Sept. 8: The Genius of Marian by Banker White and Anna Fitch

The Genius of Marian is a visually rich, emotionally complex story about one family’s struggle to come to terms with Alzheimer’s disease. After Pam White is diagnosed at age 61 with early-onset Alzheimer’s, life begins to change, slowly but irrevocably, for Pam and everyone around her. Her husband grapples with his role as it evolves from primary partner to primary caregiver. Pam’s adult children find ways to show their love and support while mourning the gradual loss of their mother. Her eldest son, Banker, records their conversations, allowing Pam to share memories of childhood and of her mother, the renowned painter Marian Williams Steele, who had Alzheimer’s herself and died in 2001.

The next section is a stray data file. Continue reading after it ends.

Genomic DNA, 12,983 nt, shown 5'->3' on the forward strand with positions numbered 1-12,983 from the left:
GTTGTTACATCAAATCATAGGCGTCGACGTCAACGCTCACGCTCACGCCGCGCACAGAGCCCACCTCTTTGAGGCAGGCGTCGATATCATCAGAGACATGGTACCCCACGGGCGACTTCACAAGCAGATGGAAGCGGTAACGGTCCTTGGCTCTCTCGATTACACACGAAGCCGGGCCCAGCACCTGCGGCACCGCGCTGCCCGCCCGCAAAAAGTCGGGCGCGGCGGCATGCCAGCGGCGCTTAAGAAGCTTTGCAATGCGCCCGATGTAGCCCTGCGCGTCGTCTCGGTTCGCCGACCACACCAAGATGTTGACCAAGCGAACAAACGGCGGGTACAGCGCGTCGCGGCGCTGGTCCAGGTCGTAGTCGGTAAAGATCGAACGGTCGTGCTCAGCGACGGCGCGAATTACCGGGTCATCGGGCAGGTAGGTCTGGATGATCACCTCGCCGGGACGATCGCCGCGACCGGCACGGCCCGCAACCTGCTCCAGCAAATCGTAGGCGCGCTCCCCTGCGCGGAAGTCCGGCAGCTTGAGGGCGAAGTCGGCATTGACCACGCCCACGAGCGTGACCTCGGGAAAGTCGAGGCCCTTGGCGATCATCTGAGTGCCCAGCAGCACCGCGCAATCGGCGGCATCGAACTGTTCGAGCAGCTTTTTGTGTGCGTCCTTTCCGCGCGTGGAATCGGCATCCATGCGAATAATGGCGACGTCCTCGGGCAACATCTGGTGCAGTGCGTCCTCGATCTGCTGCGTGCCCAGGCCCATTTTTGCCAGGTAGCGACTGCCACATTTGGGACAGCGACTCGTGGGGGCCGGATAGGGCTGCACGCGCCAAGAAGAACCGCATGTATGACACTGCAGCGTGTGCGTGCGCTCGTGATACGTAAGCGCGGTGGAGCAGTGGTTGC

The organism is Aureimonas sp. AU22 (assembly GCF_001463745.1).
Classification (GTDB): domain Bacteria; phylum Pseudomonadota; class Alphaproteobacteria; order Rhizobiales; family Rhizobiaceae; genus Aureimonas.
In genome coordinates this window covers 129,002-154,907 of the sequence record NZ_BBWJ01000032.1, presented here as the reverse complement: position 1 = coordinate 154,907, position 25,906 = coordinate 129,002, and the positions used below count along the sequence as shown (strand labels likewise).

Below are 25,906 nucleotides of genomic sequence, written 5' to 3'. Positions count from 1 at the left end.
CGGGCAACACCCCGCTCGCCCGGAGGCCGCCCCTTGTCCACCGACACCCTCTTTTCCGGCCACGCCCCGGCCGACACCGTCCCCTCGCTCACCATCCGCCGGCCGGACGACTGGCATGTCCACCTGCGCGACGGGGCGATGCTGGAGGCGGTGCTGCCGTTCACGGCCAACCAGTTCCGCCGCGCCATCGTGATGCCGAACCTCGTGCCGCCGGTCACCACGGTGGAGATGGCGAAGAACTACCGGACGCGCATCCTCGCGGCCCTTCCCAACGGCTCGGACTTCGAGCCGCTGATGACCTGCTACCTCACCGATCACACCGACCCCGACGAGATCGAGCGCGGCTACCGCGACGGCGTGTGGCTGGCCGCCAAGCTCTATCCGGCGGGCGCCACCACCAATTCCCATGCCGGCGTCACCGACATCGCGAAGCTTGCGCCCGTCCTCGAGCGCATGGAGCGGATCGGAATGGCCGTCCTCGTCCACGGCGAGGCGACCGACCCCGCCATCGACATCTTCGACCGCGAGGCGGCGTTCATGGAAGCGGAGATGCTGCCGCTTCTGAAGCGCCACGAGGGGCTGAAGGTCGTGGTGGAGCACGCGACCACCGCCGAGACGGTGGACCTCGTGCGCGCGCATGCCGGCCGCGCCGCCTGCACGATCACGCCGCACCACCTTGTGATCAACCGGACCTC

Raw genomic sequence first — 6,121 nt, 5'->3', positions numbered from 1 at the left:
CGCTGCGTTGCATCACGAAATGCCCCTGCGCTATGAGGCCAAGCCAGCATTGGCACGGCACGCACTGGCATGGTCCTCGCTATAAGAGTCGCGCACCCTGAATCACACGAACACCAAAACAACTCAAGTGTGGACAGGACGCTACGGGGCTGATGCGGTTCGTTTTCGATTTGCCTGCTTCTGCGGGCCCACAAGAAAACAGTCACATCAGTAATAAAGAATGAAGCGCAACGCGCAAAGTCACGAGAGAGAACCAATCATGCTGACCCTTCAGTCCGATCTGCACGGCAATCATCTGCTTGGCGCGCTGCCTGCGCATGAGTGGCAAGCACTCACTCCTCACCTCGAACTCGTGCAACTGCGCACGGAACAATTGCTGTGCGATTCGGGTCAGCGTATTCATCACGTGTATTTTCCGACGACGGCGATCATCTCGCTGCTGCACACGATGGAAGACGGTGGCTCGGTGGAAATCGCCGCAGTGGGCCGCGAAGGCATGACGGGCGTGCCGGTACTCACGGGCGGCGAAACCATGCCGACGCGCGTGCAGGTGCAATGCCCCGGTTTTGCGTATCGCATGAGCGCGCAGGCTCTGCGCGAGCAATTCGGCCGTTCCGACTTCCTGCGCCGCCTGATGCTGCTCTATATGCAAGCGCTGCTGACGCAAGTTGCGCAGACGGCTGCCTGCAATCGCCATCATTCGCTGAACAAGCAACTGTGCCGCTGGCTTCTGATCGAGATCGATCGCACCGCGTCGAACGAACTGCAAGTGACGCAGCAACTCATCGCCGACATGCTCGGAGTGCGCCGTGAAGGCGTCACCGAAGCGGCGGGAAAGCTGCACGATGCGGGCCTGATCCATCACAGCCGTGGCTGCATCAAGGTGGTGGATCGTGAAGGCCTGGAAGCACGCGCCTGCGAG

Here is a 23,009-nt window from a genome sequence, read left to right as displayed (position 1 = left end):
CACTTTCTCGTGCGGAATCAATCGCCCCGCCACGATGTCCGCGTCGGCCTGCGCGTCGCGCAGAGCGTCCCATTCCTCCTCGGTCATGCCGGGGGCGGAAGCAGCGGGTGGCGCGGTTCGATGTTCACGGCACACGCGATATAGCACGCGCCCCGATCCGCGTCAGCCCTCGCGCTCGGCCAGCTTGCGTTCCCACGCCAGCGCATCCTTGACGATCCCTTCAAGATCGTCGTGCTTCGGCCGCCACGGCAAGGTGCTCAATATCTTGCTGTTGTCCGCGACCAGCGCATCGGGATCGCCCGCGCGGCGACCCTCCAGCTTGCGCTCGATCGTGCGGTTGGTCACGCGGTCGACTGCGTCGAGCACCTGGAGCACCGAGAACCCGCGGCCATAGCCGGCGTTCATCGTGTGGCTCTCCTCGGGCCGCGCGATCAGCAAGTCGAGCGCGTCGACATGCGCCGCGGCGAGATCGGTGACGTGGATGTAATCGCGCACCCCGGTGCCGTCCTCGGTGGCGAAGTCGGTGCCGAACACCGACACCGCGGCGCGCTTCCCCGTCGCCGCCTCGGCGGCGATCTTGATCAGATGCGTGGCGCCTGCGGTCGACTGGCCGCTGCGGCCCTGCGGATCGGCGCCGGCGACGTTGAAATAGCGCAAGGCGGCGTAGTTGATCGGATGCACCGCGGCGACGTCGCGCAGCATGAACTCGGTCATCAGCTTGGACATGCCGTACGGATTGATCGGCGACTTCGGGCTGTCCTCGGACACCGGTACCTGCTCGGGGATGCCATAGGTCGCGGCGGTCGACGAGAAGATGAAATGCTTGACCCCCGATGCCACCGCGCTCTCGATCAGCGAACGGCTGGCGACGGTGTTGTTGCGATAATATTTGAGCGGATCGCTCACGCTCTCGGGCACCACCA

POV is preempted on Sept. 15 and returns the following week.

Sept. 22: Koch by Neil Barsky

New York City mayors have a world stage on which to strut, and they have made legendary use of it. Yet few have matched the bravado, combativeness and egocentricity that Ed Koch brought to the office during his three terms from 1978 to 1989. As Neil Barsky’s Koch recounts, Koch was more than the blunt, funny man New Yorkers either loved or hated. Elected in the 1970s during the city’s fiscal crisis, he was a new Democrat for the dawning Reagan era — fiscally conservative and socially liberal. Koch finds the former mayor politically active to the end (he died in 2013) — still winning the affection of many New Yorkers while driving others to distraction.

In fall 2014 POV presents a special broadcast (date and time to be announced):

Fall 2014: The Act of Killing by Joshua Oppenheimer